China’s Abandoned, Obsolete Electric Cars Are Piling Up in Cities

Source: By Bloomberg • Posted: Sunday, August 20, 2023

A subsidy-fueled boom helped build China into an electric-car giant but left weed-infested lots across the nation brimming with unwanted battery-powered vehicles.

On the outskirts of the Chinese city of Hangzhou, a small dilapidated temple overlooks a graveyard of sorts: a series of fields where hundreds upon hundreds of electric cars have been abandoned among weeds and garbage.

Similar pools of unwanted battery-powered vehicles have sprouted up in at least half a dozen cities across China, though a few have been cleaned up. In Hangzhou, some cars have been left for so long that plants are sprouting from their trunks. Others were discarded in such a hurry that fluffy toys still sit on their dashboards.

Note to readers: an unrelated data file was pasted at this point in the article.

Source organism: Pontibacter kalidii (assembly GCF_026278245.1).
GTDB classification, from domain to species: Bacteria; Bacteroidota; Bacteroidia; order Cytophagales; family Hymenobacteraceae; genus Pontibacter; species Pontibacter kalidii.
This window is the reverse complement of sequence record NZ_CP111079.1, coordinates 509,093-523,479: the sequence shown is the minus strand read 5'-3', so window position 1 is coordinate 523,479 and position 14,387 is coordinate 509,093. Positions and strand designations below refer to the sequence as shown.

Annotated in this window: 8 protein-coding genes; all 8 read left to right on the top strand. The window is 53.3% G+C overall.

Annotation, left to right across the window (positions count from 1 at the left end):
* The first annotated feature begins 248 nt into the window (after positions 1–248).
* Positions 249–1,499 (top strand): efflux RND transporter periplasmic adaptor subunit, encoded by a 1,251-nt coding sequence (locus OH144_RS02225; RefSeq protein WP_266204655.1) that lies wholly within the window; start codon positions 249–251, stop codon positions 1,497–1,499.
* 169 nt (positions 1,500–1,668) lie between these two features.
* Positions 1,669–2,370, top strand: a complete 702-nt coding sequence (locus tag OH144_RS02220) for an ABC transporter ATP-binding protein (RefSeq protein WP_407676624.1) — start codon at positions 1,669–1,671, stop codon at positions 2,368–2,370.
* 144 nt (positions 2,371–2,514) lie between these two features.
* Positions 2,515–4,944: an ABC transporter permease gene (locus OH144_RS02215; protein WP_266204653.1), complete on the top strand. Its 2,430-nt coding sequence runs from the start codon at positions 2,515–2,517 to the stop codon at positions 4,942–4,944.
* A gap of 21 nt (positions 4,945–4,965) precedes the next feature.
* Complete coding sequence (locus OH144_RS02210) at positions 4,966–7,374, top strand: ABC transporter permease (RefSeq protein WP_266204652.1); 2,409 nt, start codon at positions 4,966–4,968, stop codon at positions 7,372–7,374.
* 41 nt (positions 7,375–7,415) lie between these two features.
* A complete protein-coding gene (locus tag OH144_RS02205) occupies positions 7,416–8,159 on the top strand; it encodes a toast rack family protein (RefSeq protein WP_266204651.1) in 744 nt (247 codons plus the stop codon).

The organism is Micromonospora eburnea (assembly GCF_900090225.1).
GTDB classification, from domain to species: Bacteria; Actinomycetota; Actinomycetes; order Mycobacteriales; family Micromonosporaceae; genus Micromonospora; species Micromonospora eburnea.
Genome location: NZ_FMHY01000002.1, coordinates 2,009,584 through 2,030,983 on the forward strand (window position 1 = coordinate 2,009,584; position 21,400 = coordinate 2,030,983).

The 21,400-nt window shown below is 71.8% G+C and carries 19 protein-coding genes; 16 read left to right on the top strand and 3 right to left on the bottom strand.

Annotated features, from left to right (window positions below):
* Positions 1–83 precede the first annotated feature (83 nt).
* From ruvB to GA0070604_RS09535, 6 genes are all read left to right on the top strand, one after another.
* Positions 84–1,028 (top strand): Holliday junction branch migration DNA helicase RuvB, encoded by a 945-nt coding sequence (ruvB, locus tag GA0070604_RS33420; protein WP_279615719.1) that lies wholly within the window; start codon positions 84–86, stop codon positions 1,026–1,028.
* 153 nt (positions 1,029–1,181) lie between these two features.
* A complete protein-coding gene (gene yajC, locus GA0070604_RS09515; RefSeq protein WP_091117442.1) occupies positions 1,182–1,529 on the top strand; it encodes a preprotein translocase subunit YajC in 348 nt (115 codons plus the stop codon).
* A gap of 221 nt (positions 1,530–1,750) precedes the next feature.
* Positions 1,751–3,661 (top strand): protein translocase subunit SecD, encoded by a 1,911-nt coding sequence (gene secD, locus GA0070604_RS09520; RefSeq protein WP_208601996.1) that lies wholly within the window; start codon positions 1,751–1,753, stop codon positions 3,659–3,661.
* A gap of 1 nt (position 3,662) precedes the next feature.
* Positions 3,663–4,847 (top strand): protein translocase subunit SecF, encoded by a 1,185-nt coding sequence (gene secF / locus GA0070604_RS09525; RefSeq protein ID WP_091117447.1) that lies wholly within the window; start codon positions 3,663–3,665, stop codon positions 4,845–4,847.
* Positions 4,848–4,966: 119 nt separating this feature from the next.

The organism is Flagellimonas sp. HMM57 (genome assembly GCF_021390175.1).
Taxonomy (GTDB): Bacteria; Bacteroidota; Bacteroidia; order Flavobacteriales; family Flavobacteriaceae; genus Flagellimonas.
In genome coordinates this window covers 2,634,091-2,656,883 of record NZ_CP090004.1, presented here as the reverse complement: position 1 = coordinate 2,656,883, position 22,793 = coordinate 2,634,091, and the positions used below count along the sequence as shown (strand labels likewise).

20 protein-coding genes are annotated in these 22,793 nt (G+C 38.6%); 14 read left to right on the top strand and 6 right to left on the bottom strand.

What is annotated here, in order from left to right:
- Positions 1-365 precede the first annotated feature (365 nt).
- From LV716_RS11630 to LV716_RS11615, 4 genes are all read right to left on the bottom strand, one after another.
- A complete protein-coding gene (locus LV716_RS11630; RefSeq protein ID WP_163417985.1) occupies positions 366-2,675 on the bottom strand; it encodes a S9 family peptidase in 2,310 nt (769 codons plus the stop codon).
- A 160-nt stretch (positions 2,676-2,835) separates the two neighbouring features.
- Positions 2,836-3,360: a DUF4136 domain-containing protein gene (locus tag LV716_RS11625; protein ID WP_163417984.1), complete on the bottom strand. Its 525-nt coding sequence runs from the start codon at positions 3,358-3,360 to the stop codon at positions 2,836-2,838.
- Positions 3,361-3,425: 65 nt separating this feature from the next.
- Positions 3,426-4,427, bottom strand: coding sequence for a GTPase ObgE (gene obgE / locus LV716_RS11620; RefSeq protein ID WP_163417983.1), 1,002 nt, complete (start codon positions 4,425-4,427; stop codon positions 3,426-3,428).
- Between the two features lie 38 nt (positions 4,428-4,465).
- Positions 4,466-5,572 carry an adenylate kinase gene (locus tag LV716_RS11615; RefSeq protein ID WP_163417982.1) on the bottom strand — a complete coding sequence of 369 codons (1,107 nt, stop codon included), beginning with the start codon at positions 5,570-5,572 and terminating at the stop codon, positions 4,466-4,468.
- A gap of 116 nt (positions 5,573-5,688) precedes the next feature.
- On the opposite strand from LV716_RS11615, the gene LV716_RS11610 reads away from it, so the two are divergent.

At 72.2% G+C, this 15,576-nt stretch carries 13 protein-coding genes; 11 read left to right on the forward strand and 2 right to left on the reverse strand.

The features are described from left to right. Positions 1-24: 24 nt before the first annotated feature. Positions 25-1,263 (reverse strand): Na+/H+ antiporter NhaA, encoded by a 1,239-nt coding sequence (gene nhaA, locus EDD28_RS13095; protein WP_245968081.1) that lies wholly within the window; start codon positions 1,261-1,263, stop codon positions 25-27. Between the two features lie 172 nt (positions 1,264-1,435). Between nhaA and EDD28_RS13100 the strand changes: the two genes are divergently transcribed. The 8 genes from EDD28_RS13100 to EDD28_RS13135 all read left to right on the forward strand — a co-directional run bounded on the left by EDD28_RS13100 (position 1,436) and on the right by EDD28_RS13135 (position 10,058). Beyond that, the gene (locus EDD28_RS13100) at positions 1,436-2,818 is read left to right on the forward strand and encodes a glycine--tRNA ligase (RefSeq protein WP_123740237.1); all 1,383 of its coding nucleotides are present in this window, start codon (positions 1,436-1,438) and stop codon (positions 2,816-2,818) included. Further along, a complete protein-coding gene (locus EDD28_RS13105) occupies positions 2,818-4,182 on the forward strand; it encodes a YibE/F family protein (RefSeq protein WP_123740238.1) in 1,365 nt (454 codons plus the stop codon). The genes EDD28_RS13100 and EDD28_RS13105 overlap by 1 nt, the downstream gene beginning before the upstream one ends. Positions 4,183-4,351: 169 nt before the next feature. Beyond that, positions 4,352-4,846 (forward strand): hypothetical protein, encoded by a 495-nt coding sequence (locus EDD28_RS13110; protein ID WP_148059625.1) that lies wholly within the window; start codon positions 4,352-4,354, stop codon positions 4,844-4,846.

The scenes recall the aftermath of the nation’s bike-sharing crash in 2018, when tens of millions of bicycles ended up in rivers, ditches and disused parking lots after the rise and fall of startups backed by big tech such as Ofo and Mobike.

This time, the cars were likely deserted after the ride-hailing companies that owned them failed, or because they were about to become obsolete as automakers rolled out EV after EV with better features and longer driving ranges. They’re a striking representation of the excess and waste that can happen when capital floods into a burgeoning industry, and perhaps also an odd monument to the seismic progress in electric transportation over the last few years.

A view of a lot holding decommissioned electric vehicles in Hangzhou, China.

Among the weeds and rubbish, hundreds upon hundreds of electric vehicles lie unused. Photographer: Qilai Shen/Bloomberg